The Sad Tale of the Beach Morning-Glory – Surviving Adversity
The Beach morning-glory grows in tropical and subtropical coastal areas and is distributed in the coastal areas of southern and northern Taiwan and the Penghu Islands. It is similar in appearance to another common plant of the same genus, seahore-vine morning glory, but is often out-competed. The habitat area of this plant is the outer sandy areas of the embankment. It is vulnerable to typhoons, embankment construction, and illegal waste dumping that adversely affects its habitat. This article narrates the sad story of beach morning-glory in the Taijiang area that has been negatively influenced by humans since its discovery. Let me tell you how we discovered them.
The Office (Taijiang National Park Management Office) commissioned Professor Hsieh Tsung-Hsin from National Tainan University to conduct a research project "Investigation of Plant Resources in Taijiang National Park" in 2019. According to the results of the survey, there are currently 507 species of vascular plants in 351 genera under 106 families in the Park, including 24 families, 33 genera, and 34 species listed as rare plants in the Red List of Vascular Plants in Taiwan. After deducting 17 species of artificially planted species, there are 16 species of rare plants that grow naturally, one of which is beach morning-glory. The beach morning-glory in the Taijiang area was first discovered by Sun Yun Ting from the Department of Ecology and Environmental Resources of National Tainan University in 2017. They are distributed in the sandy land on the south bank of the Zengwen River estuary. The distribution range is quite narrow. Due to their limited range and population, it has been included in the Vulnerability List (VU: Vulnerable) of the Red List of Vascular Plants in Taiwan 2017.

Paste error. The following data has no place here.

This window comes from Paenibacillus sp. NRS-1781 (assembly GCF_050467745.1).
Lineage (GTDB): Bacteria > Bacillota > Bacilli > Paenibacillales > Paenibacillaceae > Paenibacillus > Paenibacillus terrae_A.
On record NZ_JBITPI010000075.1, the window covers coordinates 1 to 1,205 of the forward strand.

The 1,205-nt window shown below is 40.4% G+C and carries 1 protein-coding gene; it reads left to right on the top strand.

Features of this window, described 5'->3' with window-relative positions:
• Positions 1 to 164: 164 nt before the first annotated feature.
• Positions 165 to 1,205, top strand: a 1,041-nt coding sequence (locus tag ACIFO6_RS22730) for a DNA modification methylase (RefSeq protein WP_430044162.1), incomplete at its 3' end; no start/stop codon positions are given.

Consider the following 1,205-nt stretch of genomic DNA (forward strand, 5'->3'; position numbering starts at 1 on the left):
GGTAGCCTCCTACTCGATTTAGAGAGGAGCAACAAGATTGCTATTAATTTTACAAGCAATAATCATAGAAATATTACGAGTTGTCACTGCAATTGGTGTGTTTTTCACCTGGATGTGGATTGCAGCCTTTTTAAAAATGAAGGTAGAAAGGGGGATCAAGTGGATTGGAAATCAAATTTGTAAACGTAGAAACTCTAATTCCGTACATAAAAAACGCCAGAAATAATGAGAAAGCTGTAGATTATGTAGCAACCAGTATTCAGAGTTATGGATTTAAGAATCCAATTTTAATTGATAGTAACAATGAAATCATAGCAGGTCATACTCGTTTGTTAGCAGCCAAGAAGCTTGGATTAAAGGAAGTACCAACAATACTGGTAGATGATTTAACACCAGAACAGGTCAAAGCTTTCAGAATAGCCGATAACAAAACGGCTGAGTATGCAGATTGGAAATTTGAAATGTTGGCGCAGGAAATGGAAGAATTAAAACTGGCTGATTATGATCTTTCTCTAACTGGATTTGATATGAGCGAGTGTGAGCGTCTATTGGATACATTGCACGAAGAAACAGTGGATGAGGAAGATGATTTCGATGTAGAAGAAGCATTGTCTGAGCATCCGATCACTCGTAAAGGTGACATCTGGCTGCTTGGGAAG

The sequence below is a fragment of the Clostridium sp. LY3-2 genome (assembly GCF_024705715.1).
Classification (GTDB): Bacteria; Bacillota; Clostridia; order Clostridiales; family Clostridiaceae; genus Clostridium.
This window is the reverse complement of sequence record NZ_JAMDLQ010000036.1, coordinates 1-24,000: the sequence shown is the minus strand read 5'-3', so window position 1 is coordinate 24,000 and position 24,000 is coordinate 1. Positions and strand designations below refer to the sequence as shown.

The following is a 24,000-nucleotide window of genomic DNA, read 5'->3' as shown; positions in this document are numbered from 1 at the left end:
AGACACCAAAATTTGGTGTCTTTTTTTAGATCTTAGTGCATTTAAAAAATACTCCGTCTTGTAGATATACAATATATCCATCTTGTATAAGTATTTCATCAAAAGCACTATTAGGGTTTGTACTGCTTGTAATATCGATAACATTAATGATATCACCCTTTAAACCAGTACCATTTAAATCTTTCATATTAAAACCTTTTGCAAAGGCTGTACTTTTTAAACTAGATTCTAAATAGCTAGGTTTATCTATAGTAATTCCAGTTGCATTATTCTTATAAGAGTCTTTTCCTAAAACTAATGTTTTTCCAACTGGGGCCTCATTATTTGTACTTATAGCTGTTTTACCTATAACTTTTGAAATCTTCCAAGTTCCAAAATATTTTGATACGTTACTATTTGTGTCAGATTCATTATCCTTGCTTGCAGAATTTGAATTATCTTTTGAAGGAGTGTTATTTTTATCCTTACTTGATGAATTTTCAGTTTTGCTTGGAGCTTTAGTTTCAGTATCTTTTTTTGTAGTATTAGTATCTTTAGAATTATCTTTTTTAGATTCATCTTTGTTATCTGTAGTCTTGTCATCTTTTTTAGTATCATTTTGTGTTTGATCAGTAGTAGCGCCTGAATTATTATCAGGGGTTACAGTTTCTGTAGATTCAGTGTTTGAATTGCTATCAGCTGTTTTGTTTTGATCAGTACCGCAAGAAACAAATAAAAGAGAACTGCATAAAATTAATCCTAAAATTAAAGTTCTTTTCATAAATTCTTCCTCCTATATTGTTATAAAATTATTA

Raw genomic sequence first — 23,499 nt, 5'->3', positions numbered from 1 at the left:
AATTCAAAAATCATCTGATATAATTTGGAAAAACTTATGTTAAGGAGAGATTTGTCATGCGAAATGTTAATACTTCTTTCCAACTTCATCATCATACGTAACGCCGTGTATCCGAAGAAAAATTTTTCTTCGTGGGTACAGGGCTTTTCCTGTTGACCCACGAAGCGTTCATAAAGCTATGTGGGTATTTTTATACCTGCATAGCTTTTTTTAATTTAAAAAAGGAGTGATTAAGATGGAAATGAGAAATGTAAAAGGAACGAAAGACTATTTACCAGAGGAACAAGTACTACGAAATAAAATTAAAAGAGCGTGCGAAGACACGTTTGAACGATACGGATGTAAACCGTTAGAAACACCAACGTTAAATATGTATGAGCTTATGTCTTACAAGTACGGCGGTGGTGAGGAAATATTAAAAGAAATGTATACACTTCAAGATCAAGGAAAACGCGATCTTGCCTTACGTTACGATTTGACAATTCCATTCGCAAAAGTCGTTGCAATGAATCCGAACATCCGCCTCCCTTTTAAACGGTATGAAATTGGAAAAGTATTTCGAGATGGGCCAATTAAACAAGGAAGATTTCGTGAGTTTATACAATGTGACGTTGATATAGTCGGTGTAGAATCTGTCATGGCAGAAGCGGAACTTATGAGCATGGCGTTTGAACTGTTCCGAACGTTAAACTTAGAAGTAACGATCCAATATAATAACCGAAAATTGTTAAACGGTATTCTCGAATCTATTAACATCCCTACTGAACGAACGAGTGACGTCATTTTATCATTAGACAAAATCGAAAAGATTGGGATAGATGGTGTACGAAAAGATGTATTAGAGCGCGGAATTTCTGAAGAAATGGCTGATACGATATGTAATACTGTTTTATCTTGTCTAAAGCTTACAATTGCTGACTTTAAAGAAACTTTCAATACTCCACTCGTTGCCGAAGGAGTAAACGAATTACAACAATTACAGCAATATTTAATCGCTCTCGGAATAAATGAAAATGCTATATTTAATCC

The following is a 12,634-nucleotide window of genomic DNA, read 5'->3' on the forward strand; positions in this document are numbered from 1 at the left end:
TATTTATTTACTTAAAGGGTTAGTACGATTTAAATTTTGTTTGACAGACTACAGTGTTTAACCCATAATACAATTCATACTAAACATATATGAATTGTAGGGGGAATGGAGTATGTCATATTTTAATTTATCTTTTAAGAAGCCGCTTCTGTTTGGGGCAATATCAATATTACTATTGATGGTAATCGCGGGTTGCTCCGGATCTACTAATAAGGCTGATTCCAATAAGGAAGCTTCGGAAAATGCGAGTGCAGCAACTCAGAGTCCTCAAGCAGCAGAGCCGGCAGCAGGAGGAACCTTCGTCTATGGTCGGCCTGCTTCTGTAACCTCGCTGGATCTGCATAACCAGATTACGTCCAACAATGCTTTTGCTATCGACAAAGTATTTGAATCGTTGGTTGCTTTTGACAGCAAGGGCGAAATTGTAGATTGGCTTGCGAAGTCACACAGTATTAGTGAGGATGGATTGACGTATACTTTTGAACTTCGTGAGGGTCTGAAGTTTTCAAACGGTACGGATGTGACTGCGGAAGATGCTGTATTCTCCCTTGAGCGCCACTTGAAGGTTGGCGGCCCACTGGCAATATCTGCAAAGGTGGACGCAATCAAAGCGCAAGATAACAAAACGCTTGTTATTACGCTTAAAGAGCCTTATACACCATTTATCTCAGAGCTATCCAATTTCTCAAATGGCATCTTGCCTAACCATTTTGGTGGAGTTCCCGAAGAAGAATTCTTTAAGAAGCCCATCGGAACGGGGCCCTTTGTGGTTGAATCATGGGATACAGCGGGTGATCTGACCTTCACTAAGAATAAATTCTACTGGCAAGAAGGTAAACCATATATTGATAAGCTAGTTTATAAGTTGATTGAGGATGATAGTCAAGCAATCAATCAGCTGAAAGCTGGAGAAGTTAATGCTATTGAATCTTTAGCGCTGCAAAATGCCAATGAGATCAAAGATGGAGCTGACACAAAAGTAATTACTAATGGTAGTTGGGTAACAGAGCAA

The beach morning-glory belongs to the Convolvulaceae genus of the Ipomoea family. The morphological characteristics are perennial trailing herbs. The leaves are thick, and the leaf shape varies widely from whole to saddle-shaped. The corolla is funnel-shaped and is around 3.5-5 cm long. In 2019, Professor Hsieh was commissioned by the Office to conduct a comprehensive survey of the vascular plant resources in the Taijiang Park and surrounding areas. The survey results showed that the sandy areas on the south bank of the Zengwen River estuary were the only breeding ground for the beach morning-glory in Taijiang National Park, with only about 20 plants found. The plants were found growing on coastal sandy land, with an area of about 5*10 square meters. The distribution characteristics are in line with the current status of the Red List of Vascular Plants in Taiwan 2017. What is exciting and encouraging is that the plant growth and flowering results are still good.
After clearly defining the distribution range of the beach morning-glory, we immediately carried out on-site protection and determined that the area would be beneficial for them to thrive without intervention. In addition, because it overlaps with the habitat of the seahorse vine morning-glory, and with the sheer number and inherent advantages of the dominant seahorse vine morning glory, we first attempted to distinguish and separate the range of the two slightly, but, this was not enough. The beach morning-glory population, which has been affected by negative environmental factors, was vulnerable and in danger.